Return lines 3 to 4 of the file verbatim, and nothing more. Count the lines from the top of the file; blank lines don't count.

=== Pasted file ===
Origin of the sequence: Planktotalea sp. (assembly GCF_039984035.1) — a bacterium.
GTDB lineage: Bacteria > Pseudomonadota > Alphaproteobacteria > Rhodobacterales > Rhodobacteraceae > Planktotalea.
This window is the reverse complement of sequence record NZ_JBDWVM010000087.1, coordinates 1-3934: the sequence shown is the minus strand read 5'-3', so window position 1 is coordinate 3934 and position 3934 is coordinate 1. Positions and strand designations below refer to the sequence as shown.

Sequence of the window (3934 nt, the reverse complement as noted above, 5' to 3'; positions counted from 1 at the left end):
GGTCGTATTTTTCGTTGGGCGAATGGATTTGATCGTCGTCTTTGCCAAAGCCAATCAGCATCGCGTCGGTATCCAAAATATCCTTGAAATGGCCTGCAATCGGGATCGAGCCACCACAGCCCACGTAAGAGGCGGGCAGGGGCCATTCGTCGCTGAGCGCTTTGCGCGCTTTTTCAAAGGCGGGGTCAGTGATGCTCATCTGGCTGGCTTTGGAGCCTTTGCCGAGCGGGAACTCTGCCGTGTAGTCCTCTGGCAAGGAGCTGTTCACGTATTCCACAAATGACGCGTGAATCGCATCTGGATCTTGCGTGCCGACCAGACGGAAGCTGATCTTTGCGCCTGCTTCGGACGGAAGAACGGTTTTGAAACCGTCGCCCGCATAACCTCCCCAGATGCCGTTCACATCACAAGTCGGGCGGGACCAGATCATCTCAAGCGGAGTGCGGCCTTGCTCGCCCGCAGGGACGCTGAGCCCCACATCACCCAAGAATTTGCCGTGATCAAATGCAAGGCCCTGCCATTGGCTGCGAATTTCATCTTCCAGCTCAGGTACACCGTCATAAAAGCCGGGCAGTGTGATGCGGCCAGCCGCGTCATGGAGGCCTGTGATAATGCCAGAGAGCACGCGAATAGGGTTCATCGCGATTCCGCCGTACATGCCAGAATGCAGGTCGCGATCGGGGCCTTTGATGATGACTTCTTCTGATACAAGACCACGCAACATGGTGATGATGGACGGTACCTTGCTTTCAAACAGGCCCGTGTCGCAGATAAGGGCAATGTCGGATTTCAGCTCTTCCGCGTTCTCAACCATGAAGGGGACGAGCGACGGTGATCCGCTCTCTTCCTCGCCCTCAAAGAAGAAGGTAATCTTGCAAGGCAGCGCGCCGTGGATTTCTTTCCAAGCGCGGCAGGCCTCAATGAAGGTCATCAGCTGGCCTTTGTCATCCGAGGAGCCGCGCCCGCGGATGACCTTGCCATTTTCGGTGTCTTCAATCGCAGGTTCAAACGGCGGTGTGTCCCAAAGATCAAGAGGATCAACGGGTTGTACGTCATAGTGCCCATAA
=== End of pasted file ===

This window is the reverse complement of sequence record NZ_JBDWVM010000087.1, coordinates 1-3934: the sequence shown is the minus strand read 5'-3', so window position 1 is coordinate 3934 and position 3934 is coordinate 1. Positions and strand designations below refer to the sequence as shown.

Sequence of the window (3934 nt, the reverse complement as noted above, 5' to 3'; positions counted from 1 at the left end):